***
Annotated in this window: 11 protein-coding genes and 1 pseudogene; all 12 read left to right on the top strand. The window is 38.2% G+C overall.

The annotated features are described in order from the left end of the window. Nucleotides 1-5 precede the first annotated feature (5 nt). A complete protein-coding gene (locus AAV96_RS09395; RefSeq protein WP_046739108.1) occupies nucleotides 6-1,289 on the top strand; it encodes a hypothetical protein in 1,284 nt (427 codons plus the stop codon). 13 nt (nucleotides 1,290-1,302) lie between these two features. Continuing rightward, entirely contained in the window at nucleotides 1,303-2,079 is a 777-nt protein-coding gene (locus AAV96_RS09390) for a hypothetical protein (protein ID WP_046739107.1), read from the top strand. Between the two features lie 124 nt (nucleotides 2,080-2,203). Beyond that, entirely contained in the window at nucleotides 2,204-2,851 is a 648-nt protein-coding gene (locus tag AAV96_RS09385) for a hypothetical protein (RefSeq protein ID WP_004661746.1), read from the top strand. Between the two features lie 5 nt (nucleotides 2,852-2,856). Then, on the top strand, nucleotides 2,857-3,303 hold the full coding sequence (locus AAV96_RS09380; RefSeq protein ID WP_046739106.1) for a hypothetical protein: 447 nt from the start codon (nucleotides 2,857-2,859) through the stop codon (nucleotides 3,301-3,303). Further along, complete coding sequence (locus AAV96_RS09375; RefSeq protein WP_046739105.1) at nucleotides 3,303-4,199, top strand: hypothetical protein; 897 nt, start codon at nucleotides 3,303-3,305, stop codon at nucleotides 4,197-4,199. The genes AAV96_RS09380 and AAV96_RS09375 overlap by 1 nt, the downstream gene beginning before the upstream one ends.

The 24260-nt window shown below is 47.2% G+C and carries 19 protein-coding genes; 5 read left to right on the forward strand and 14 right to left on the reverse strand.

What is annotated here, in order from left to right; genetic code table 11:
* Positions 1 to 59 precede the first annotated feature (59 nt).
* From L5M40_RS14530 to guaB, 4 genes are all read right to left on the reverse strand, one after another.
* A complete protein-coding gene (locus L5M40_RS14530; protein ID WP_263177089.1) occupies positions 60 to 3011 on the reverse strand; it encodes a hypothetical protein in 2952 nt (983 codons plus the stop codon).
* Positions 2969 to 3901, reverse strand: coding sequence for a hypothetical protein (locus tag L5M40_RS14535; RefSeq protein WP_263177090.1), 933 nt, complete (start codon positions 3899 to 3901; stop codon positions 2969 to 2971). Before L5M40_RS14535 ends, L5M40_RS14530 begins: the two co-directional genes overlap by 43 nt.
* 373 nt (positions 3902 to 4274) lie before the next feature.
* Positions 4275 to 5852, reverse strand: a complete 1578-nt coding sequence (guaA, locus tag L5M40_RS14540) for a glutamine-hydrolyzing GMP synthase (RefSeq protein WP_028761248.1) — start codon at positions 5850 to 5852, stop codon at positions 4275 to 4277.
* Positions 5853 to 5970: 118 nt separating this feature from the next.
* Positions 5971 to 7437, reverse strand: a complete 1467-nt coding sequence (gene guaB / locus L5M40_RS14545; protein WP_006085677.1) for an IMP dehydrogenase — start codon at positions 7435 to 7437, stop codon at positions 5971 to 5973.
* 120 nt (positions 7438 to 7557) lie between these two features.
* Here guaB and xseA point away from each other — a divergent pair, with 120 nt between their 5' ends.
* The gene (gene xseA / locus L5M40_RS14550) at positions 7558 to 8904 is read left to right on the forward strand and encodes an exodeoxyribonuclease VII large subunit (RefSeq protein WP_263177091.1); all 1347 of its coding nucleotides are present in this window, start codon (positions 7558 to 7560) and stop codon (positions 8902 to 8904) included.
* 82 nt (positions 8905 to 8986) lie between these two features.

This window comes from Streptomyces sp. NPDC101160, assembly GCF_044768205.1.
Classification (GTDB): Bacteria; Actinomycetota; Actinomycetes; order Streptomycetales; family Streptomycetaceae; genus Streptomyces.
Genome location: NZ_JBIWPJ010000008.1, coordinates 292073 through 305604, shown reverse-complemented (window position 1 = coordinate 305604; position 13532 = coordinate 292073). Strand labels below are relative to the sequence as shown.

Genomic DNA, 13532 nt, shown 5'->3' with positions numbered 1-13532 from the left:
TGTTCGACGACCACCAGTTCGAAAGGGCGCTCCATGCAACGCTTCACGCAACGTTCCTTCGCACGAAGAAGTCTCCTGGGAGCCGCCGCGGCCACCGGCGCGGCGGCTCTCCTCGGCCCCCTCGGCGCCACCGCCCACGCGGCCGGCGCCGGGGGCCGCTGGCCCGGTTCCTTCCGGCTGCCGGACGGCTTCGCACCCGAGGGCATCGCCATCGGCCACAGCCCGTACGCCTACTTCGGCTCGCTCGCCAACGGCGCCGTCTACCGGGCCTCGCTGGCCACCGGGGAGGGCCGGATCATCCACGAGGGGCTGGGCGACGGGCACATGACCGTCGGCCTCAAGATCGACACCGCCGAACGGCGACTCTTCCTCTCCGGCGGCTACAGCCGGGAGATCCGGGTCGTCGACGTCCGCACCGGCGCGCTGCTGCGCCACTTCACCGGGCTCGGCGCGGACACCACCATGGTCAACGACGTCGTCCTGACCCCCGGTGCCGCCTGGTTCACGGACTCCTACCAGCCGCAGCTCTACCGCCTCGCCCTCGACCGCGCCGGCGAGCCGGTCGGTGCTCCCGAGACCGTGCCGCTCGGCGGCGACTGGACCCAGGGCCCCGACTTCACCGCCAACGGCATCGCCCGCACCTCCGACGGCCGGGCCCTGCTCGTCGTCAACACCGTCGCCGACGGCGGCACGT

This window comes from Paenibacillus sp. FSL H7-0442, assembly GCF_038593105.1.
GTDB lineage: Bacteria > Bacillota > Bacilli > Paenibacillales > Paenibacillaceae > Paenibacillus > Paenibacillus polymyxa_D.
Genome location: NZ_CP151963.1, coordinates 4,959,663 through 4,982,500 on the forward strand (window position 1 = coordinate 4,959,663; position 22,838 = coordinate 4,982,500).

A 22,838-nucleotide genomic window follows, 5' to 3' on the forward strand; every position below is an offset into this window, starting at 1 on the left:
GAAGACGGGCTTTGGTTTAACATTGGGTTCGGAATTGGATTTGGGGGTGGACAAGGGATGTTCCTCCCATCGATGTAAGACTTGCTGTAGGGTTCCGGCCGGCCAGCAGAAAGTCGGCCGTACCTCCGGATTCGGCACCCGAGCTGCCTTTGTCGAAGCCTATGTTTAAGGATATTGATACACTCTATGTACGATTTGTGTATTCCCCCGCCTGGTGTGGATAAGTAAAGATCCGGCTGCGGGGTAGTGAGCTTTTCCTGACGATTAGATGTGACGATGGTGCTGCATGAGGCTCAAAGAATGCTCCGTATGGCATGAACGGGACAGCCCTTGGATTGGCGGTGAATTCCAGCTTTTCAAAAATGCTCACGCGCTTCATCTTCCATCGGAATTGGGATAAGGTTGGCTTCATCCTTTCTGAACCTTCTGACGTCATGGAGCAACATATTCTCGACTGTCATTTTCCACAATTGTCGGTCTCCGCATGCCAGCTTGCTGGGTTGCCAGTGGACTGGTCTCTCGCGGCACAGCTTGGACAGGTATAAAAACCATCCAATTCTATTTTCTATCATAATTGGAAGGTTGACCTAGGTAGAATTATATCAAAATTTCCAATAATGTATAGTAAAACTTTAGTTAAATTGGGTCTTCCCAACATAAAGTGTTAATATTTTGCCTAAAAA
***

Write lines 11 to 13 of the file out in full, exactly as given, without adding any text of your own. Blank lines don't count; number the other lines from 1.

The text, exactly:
* Positions 5853 to 5970: 118 nt separating this feature from the next.
* Positions 5971 to 7437, reverse strand: a complete 1467-nt coding sequence (gene guaB / locus L5M40_RS14545; protein WP_006085677.1) for an IMP dehydrogenase — start codon at positions 7435 to 7437, stop codon at positions 5971 to 5973.
* 120 nt (positions 7438 to 7557) lie between these two features.